I don’t generally wade into the culture wars, but I am compelled to join those who express profound sympathy to NY and to the families of Officers Liu and Ramos who were assassinated for no other reason than that they wore the uniform of the NYPD. Perhaps those who have painted all law enforcement officers with that broad brush of evil will stop and reflect on what they’ve spawned. They’ve made a dangerous job even more dangerous.
In my 15 years working as a volunteer for the LAPD, I became friends with officers and detectives who represented many communities, including black, white, Hispanic, Asian, Middle Eastern, gay and lesbian. I count them among the finest people I’ve ever known. Now, many in law enforcement feel under siege because too many people have lost their ability to think critically, to look at all sides of the story, to put themselves in somebody else’s shoes and say, “What would I have done in the same circumstances?”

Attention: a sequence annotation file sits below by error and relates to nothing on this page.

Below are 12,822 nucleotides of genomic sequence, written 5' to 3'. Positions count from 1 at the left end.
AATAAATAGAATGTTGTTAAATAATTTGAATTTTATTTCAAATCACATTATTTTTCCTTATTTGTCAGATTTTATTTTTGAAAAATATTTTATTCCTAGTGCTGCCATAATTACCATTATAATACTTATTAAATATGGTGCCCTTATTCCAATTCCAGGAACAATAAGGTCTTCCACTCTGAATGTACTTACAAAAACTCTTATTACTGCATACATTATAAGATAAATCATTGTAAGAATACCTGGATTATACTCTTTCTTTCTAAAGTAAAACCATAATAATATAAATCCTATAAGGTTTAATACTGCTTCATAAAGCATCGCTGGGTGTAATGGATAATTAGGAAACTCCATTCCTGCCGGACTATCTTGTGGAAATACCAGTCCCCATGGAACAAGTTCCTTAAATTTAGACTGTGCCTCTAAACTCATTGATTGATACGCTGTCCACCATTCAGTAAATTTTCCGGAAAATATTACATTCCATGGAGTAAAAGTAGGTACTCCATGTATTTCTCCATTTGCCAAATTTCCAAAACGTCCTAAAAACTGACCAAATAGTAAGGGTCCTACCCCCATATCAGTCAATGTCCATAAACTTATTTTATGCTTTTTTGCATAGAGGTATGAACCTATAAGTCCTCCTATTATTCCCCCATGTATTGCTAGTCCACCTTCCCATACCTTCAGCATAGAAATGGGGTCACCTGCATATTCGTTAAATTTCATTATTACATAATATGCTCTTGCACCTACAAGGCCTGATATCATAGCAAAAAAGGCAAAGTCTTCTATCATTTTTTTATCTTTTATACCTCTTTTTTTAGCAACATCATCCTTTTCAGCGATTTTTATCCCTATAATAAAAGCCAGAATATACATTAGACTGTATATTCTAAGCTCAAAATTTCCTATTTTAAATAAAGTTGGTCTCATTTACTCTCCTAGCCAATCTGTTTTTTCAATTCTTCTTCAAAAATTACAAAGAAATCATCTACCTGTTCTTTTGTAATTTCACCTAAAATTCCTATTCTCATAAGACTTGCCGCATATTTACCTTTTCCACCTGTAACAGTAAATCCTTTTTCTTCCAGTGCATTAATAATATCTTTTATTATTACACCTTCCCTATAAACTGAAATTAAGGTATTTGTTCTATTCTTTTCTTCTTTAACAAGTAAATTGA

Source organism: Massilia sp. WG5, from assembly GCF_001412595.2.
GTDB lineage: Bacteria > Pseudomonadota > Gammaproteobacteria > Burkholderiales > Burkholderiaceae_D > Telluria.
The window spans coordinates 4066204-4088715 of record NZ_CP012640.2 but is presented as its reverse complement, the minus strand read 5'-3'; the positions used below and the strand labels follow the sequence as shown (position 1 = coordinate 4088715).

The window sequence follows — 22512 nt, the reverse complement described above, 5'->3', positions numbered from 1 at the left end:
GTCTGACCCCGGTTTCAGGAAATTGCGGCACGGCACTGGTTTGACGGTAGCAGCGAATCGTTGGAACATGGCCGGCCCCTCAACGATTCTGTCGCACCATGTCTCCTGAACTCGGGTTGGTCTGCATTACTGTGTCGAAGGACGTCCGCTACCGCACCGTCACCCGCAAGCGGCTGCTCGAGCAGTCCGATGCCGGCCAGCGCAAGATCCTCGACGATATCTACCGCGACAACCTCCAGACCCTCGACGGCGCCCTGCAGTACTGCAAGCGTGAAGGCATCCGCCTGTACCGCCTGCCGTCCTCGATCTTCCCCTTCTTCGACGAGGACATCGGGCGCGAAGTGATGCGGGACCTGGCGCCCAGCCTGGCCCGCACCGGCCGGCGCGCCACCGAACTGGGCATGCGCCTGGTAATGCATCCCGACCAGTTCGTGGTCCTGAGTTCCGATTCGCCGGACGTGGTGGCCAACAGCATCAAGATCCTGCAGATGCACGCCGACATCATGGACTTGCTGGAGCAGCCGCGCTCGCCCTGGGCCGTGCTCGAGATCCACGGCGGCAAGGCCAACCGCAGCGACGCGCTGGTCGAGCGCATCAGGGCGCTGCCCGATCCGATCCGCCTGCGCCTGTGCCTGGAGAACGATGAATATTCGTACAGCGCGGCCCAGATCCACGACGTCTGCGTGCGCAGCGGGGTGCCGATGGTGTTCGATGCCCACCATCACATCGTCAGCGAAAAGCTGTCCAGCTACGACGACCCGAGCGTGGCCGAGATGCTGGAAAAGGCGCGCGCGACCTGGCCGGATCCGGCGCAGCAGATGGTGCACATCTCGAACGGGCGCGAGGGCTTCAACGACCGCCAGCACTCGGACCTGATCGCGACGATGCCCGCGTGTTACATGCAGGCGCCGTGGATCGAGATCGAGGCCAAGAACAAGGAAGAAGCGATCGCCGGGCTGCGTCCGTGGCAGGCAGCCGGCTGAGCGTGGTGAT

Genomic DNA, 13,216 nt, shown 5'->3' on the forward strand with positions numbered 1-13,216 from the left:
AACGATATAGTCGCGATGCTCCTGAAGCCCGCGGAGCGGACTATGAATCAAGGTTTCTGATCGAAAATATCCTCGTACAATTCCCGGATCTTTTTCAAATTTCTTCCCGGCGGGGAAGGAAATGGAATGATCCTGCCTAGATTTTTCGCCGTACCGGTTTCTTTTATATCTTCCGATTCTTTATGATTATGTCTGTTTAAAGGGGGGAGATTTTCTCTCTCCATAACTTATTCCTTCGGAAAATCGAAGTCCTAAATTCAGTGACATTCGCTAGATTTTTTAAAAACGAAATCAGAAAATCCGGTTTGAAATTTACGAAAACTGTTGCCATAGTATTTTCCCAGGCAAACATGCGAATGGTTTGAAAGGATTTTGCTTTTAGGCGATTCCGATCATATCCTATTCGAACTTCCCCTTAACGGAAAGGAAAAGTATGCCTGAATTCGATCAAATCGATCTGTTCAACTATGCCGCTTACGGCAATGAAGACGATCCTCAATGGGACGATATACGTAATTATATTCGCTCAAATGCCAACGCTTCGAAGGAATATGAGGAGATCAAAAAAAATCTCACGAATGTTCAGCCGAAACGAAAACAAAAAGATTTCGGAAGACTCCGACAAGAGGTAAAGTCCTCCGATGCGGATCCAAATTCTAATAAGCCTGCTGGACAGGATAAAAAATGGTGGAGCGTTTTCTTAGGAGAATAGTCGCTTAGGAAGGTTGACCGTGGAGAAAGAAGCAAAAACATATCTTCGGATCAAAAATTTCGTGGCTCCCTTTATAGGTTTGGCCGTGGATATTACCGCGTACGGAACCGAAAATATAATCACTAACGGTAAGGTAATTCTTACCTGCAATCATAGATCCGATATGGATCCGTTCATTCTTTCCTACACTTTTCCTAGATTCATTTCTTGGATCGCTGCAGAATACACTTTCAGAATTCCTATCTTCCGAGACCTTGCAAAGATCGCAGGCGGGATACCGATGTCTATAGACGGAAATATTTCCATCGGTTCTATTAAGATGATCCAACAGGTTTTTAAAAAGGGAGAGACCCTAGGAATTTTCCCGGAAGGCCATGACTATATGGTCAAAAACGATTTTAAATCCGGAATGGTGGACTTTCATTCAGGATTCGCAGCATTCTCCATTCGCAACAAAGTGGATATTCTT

One of my close friends was shot in the line of duty. He was a patrol officer, making a routine traffic stop. When he and his partner ran the license plate, they found that a car with the same number but from a different state had just been used in an armed robbery nearby. Coincidence? They thought not. As they approached the car, without warning the driver pulled a .44-caliber handgun and shot my friend’s partner in the chest. Then he fired at my friend. The bullet hit him in the shoulder and deflected into his neck, where it remains imbedded to this day. Despite being gravely wounded, he survived but not without both physical and emotional scars.
There is nothing that justifies the murder of these two NYPD officers. Nothing. My best hope is that their deaths becomes a teachable moment. Otherwise, I fear for our future.